Tag Archives: cosplay

She’s Asking For It

She slides along the aisle in stilettos, a sexualized wave that parts the sea of sweaty, sordid lepers like the goddess embodied in her physique. A familiar emblem bulges from her bust with a voluptuous gravity that curves with the earth, drawing everything towards her with the density of a supermassive black hole. Symbols have power, as all magicians know, and the double stacked double-you that frames her clavicle easily indoctrinates the masses. Her lips, lavish and ambrosial, stay pressed in a tight line across her cleanly shined face, which effortlessly reflects the flashes from camera phones and men. Still, she keeps on stalking, never stopping for a smile, as if on a vaguely detailed mission full of danger, sex, and spandex heroics.

A man fumbles towards her, tripping on the laces of his ill-fitting sneakers. When he finally recovers and returns to stand erect, his hands are already deep in the pockets of his oversized khaki cargos gripping for something for something hard about four inches in length. “I love your costume! She’s my favorite superhero. Can I get a picture?” he asks, spitting excitement as he whips out his iPhone and readies it in his hand, pausing eagerly as he awaits her response.

She sighs, rolls her eyes in an arc like her hips and turns to face her fan. She lets out an exasperated “Fine,” keeping her eyes glued toward the skies where such a super human form was surely born, and strikes an exhausted and uncommitted pose for the briefest moment, just enough for him to snap a single picture.

I subtly suggest that she’s not in the mood for photographs, to which he responds: “But she dressed up in a superhero costume! Of course she wants her picture taken. I mean, look at her — she’s asking for it!” He turns his attention back to fire and says, “Hey, can you do the —” but she’s already turned away, escaped into the shadows just as swiftly as she came.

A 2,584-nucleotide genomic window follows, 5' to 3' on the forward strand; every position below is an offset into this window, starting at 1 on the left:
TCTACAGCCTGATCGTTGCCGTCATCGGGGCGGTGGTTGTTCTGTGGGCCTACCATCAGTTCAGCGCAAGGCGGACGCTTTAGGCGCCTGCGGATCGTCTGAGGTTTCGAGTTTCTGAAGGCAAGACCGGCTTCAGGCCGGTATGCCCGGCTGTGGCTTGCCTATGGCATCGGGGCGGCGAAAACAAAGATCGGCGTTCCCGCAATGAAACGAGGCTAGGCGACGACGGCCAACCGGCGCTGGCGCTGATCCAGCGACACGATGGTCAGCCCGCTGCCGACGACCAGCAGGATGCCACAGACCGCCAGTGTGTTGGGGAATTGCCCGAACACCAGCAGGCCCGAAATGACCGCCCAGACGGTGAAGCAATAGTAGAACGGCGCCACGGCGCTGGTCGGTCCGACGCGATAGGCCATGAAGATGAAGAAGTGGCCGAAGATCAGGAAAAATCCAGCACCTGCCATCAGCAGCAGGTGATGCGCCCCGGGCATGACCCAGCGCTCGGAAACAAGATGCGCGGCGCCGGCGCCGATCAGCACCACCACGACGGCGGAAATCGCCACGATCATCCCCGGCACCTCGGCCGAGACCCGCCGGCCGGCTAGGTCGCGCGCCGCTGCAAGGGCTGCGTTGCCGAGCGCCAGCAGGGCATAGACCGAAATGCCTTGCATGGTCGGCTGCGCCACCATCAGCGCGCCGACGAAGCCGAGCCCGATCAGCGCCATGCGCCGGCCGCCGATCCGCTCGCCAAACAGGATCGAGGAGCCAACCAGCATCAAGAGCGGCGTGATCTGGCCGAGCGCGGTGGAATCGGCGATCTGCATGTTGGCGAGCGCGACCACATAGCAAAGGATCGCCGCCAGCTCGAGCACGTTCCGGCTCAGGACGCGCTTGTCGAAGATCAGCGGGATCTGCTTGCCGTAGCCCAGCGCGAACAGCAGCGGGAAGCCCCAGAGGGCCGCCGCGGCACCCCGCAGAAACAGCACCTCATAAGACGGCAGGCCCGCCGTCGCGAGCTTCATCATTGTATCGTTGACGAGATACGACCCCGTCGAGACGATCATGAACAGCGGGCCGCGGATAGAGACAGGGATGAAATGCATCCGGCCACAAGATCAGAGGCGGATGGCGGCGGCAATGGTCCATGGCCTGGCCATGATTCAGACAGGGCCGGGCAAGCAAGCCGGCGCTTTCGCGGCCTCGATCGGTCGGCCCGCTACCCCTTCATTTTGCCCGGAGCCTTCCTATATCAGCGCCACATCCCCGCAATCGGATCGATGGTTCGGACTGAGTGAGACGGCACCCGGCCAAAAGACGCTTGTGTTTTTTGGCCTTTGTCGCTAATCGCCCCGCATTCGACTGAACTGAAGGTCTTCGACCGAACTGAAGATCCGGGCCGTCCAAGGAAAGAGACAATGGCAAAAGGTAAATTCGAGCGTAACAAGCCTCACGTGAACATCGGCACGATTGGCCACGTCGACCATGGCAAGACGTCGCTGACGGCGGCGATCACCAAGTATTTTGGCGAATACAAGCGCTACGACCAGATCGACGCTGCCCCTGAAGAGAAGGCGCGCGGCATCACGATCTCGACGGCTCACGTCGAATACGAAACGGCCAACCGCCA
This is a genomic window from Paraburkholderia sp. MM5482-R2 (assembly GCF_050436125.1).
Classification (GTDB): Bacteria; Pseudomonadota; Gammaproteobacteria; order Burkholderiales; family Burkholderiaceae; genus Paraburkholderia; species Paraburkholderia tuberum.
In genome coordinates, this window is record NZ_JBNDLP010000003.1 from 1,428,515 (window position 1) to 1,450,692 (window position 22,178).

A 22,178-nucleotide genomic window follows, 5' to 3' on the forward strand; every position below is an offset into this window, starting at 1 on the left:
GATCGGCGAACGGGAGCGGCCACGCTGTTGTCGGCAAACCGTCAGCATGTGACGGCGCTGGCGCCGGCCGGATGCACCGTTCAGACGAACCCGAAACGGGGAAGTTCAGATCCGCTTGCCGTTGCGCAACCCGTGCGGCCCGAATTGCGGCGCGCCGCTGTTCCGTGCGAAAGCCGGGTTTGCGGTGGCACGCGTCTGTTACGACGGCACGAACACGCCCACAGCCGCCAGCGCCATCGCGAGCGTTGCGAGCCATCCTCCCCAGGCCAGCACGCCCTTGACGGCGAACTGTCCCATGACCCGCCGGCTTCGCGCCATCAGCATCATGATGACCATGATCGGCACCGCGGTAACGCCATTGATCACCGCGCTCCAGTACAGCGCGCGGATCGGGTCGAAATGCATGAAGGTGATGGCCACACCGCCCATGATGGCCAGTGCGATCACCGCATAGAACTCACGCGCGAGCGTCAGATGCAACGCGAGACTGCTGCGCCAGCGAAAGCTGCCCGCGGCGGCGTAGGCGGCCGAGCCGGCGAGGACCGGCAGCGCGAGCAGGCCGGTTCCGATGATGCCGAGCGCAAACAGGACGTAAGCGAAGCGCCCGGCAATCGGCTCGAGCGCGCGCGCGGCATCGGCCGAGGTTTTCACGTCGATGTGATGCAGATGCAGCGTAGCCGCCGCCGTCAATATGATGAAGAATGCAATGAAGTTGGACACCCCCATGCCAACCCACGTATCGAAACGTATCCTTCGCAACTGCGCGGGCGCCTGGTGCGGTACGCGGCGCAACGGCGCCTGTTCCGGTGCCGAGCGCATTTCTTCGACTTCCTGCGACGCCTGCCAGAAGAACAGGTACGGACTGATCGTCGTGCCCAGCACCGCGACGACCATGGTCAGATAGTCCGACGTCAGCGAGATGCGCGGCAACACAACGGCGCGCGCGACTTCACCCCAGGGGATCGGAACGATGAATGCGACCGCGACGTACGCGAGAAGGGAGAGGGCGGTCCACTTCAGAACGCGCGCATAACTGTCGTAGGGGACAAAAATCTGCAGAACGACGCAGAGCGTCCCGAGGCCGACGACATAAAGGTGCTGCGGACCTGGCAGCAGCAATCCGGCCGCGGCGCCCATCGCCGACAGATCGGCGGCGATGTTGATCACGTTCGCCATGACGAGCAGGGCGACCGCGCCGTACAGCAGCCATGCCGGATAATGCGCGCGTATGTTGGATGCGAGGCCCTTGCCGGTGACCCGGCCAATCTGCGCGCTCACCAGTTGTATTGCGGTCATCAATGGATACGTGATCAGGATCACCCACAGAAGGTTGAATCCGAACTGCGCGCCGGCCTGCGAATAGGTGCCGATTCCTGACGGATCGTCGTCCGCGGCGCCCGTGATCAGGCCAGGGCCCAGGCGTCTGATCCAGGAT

Villanelle for San Diego Comic-Con Regrets

I will not be at San Diego Comic-Con this year,
and every time you ask me I’m reminded
that instead of standing in long lines I’ll just be sitting here.

I will not be the very first to hear
the latest comic news, at least not until it’s tweeted.
I will not be at San Diego Comic-Con this year.

I will not see the costumes that appear
on the awkward and undeodorized
standing in long lines. I’ll just be sitting here.

I wish that you and I could grab a beer
after getting all 160 issues of Ultimate Spider-Man signed,
but I will not be at San Diego Comic-Con this year

Think of me when you are hanging out near
Joss Whedon, or Katee Sackhoff, who you think you spotted
while standing in long lines; I’ll just be sitting here.

On the bright side, I don’t have to worry about finding a tear
on my rare exclusive SDCC variant cover. So to everyone who asked:
No, I will not be at San Diego Comic-Con this year.
Instead of standing in long lines, I’ll just be sitting here.

Jabba’s Palace — San Diego, 2010

Her hair is French braids, not Cinnamon Buns
wrapped warmly around her small elfish ears,
and her snow white skin glistens, a new kind
of hope, exposed to the heat of two suns.

But soon I see beyond her bright breast,
whose curves are lined with serif’d gold,
and the flow of maroon, like a cape from